The distinction between the characteristics of acids and bases is generally based on taste and feel. The acids are sour and the bases are bitter in taste. The bases felt soapy to the touch.
Arrhenius’s concept of acid and base produces a deep chemical understanding of their properties. The pH of the acids is less than 7 whereas the pH of bases is greater than 7.
An acid is a molecule or an ion that is capable to donate a proton known as Bronsted-Lowry acid. It can also be defined as accepters of electron pairs known as Lewis acids. In comparison, bases are substances that can donate electron pairs and accept protons.
Physical Characteristics of acids and bases
Properties of acid
- The acids have a sour taste.
- They can produce a stinging sensation on the broken skin.
- They are soluble in water.
- The acids turn blue litmus red.
- The pH of the acidic solution is less than seven.
Properties of bases
- The bases have a bitter taste.
- They are slippery in touch.
- These are colorless except hydroxide of iron and copper.
- Some bases are soluble in water.
- They turn red litmus blue.
- The pH of the basic solution is greater than seven.
Chemical characteristics of acids and bases
The reaction of acid and bases with metals
The reaction of the acid and alkalis with metals is quite similar to the neutralization reaction. This is because it produces salt. However, the only difference is that the hydrogen gas is liberated instead of water. For example, the reaction between magnesium and hydrochloric acid yield magnesium chloride and hydrogen gas.
2HCl + Mg → MgCl2 + H2↑
Alkalis such as NaOH react with zinc (Zn) to produce salt and hydrogen gas.
2NaOH + Zn → Na2ZnO2 + H2↑
The reaction of carbonates and bicarbonates with acids
Acids react with carbonates and bicarbonates to produce salt, water, and carbon dioxide. However, this reaction determines whether the unknown solution is basic or acidic. So, when a carbonate is added to a solution and effervescence is observed, the solution will be acidic.
CaCO3 + 2HCl → CaCl2 + H2O + CO2↑
In addition to it, the reaction between bicarbonate and acid is similar and represented by the following:
NaHCO3 + HCl → NaCl + H2O + CO2↑
However, bases do not react with metal carbonates. This is because metal carbonates are also bases.
When acids and bases react with each other. They formed salt and water. This reaction is known as the neutralization reaction. The general equation for this reaction is given below:
NaOH + HCl → NaCl + H2O ΔHr=-57 KJmol-1
The pH of acid and bases
pH is the hydrogen ion concentration expressed in the exponent form. pH scale ranges from 1 to 14. The lower the pH, the more solution will be more acidic. However, when the pH of the solution is greater. The solution will be basic. To check the pH of the solution we use special chemical compounds known as indicators. They change color in acidic and basic solutions. For example, litmus turns red in acidic. Whereas it turns blue in basic. Similarly, phenolphthalein is colorless in acidic but pink in basic solution.
The acids and water-soluble bases (alkali) can conduct electricity in an aqueous solution. This is because, in an aqueous solution, they contain dissolved ions. Therefore, acids and bases are electrolytes. It is important to note that strong acids and bases are strong electrolytes. This is because they dissociate completely into ions. However, weak acids and bases are weak electrolytes due to less dissociation.
Uses of acids and bases
There are the following uses for acids and bases:
Uses of acids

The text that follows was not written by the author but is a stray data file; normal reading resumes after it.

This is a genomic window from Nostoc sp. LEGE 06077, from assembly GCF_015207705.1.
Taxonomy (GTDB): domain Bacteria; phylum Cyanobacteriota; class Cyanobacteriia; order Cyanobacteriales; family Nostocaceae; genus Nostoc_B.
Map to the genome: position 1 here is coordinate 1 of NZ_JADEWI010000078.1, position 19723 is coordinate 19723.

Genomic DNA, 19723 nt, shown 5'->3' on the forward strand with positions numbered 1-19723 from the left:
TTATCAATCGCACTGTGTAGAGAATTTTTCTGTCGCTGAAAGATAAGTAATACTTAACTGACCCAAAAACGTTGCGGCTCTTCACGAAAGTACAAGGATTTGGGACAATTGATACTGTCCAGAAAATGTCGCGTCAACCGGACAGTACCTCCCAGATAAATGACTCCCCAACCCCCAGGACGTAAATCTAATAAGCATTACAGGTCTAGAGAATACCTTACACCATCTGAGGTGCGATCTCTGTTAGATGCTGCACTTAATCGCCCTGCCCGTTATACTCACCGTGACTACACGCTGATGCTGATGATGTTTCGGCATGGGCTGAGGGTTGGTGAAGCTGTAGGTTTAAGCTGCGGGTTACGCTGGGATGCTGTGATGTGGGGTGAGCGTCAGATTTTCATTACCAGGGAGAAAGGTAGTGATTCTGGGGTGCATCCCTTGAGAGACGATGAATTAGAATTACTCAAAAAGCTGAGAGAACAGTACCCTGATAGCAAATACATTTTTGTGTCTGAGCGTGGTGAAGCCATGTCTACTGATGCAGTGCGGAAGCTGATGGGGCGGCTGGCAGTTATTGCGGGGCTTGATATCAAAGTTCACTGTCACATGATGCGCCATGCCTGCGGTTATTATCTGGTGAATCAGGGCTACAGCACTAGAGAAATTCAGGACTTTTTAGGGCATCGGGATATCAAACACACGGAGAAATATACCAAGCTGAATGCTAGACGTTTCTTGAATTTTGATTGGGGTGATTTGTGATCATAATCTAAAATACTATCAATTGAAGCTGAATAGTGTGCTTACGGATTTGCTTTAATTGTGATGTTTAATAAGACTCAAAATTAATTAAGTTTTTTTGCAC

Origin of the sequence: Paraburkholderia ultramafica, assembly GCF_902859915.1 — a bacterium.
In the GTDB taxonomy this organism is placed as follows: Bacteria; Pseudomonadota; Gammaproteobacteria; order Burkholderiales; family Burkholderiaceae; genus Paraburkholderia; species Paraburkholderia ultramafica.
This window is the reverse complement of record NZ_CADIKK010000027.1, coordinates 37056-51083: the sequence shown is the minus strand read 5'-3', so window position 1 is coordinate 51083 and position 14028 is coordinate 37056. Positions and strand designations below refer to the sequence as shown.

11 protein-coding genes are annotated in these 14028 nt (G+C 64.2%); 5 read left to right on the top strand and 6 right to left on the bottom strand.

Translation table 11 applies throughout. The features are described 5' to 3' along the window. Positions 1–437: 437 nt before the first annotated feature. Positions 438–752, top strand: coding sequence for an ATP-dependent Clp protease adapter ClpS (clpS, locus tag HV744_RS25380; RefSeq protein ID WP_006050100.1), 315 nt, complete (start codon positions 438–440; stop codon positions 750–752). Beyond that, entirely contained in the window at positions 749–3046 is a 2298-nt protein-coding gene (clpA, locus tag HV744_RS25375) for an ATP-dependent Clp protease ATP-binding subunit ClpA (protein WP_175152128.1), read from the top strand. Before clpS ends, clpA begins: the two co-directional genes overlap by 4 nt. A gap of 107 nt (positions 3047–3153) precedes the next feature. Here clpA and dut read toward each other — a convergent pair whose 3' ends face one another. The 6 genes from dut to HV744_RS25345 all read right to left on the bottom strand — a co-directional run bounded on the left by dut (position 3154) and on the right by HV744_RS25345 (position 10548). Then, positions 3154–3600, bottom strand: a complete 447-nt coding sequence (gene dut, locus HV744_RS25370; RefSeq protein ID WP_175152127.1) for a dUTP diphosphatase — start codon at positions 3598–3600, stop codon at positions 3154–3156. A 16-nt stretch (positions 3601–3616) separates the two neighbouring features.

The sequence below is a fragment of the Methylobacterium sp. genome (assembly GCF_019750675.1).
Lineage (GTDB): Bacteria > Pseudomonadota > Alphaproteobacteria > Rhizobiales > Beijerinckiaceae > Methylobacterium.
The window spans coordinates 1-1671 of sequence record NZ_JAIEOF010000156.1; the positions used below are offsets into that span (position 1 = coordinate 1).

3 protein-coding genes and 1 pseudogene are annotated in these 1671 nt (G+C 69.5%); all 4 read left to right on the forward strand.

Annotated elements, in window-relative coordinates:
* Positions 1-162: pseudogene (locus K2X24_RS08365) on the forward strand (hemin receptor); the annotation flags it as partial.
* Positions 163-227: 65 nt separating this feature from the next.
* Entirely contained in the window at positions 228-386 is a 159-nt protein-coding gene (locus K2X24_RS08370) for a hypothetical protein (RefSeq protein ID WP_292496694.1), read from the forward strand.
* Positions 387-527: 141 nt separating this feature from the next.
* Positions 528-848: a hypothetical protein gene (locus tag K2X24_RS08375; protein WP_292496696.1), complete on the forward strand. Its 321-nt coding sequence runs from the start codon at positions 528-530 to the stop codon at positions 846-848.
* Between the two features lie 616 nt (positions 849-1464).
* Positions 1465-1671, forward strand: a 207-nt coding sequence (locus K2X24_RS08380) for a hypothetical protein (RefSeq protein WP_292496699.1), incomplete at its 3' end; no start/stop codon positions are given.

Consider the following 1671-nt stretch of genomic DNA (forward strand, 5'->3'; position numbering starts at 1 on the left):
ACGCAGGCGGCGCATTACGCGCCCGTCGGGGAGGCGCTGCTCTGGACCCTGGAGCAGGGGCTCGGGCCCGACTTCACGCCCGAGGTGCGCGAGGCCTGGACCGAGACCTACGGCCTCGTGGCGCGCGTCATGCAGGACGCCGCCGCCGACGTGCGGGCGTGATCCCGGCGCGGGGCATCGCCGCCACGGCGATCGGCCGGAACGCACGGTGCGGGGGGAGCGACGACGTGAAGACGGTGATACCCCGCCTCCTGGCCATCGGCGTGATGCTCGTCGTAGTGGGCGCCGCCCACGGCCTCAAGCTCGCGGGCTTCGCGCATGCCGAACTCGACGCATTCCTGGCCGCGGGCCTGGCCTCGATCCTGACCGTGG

- Sulphuric acid is used in the batteries.
- Phosphoric acid is used in many soft drinks.
- Boric acid is used for eye wash, mouth wash. as an antiseptic, etc.
- Vinegar, a dilute solution of acetic acid is used as a flavoring in food.
- A mixture of hydrochloric acid and nitric acid which is known as aqua regia is used in washing the glassware. This can dissolve metals like gold (Au) and platinum (Pt) by forming their chlorides.
- Citric acid can be used in the preservation of food.
Uses of bases
- Calcium hydroxide which is known as slaked lime is used in the formation of bleaching powder.
- Ammonium hydroxide is a very important reagent for the detection of some basic radicals.
- Slaked lime can be used to neutralize acidic soil.
- Sodium hydroxide (NaOH) can be used in the manufacturing of soaps.
- Potassium hydroxide is used in the batteries.
- Milk of magnesia is used as a medicine for the acidity of the stomach.
Characteristics of acids and bases: Key Takeaways
- Lewis acid vs Lewis base
- HSAB theory: Hard and Soft, Acids and Bases
- Ascorbic vs. Citric Acids: Which one is What.
What is a polyprotic acid?
Those acids which have the capability to lose more than one proton per molecule is known as polyprotic acid. For example, sulphuric acid, sulfurous acid, etc.
What are examples of acids?
Examples of some acids are given below:
- Hydrochloric acid
- Sulphuric acid
- Nitric acid
- Perchloric acid
- Formic acid
- acetic acid
- lactic acid
What are examples of bases?
Examples of some bases are given below:
- Potassium hydroxide
- sodium hydroxide
- lithium hydroxide
- magnesium hydroxide
- calcium hydroxide
Is pure water basic or acidic?
Pure water is amphoteric in nature. Hence, it means that it can act as both acid and water.
What are some common attributes of bases?
The bases have the following attributes:
- Bases have a bitter taste.
- They have the soapy touch
- They have a pH greater than 7
- They turn red litmus to blue
What is the concept of acids and bases?
Acids are a substance that has the capability to donate protons. Whereas bases are substances that have the ability to accept protons.
What is the reaction of acid and bases on litmus paper?
The acids turn blue litmus to red. Whereas the base turns red litmus blue.
- Advanced Organic Chemistry fifth edition by Francis A. Carey (University of Virginia) and Richard J. Sundberg